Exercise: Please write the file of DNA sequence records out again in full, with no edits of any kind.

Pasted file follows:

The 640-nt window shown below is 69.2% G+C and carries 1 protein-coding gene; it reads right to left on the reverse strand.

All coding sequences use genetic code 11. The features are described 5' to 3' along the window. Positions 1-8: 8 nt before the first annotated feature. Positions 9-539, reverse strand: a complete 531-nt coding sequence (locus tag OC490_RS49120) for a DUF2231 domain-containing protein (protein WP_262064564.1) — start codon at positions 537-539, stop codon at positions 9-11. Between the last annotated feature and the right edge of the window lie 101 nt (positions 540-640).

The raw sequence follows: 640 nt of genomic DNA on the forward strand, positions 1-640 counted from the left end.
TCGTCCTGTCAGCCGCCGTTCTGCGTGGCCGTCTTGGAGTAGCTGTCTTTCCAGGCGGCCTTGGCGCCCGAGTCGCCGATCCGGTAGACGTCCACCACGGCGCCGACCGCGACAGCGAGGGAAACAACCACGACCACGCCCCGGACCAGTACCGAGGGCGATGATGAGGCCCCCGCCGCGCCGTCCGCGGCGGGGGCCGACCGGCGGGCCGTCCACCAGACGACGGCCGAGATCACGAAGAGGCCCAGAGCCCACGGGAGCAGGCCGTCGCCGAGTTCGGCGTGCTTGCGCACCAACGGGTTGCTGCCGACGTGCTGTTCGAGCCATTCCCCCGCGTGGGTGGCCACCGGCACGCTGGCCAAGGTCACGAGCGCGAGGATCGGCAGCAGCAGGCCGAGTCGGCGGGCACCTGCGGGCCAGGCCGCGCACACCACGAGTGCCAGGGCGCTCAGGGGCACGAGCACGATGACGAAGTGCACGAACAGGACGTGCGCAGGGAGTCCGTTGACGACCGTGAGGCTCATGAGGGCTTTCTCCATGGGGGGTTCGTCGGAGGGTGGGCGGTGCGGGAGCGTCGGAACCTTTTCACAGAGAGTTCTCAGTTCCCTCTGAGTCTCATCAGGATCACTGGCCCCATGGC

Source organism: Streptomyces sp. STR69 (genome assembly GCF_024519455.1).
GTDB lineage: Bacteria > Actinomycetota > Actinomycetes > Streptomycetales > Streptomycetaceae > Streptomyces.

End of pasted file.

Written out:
The 640-nt window shown below is 69.2% G+C and carries 1 protein-coding gene; it reads right to left on the reverse strand.

All coding sequences use genetic code 11. The features are described 5' to 3' along the window. Positions 1-8: 8 nt before the first annotated feature. Positions 9-539, reverse strand: a complete 531-nt coding sequence (locus tag OC490_RS49120) for a DUF2231 domain-containing protein (protein WP_262064564.1) — start codon at positions 537-539, stop codon at positions 9-11. Between the last annotated feature and the right edge of the window lie 101 nt (positions 540-640).

The raw sequence follows: 640 nt of genomic DNA on the forward strand, positions 1-640 counted from the left end.
TCGTCCTGTCAGCCGCCGTTCTGCGTGGCCGTCTTGGAGTAGCTGTCTTTCCAGGCGGCCTTGGCGCCCGAGTCGCCGATCCGGTAGACGTCCACCACGGCGCCGACCGCGACAGCGAGGGAAACAACCACGACCACGCCCCGGACCAGTACCGAGGGCGATGATGAGGCCCCCGCCGCGCCGTCCGCGGCGGGGGCCGACCGGCGGGCCGTCCACCAGACGACGGCCGAGATCACGAAGAGGCCCAGAGCCCACGGGAGCAGGCCGTCGCCGAGTTCGGCGTGCTTGCGCACCAACGGGTTGCTGCCGACGTGCTGTTCGAGCCATTCCCCCGCGTGGGTGGCCACCGGCACGCTGGCCAAGGTCACGAGCGCGAGGATCGGCAGCAGCAGGCCGAGTCGGCGGGCACCTGCGGGCCAGGCCGCGCACACCACGAGTGCCAGGGCGCTCAGGGGCACGAGCACGATGACGAAGTGCACGAACAGGACGTGCGCAGGGAGTCCGTTGACGACCGTGAGGCTCATGAGGGCTTTCTCCATGGGGGGTTCGTCGGAGGGTGGGCGGTGCGGGAGCGTCGGAACCTTTTCACAGAGAGTTCTCAGTTCCCTCTGAGTCTCATCAGGATCACTGGCCCCATGGC

Source organism: Streptomyces sp. STR69 (genome assembly GCF_024519455.1).
GTDB lineage: Bacteria > Actinomycetota > Actinomycetes > Streptomycetales > Streptomycetaceae > Streptomyces.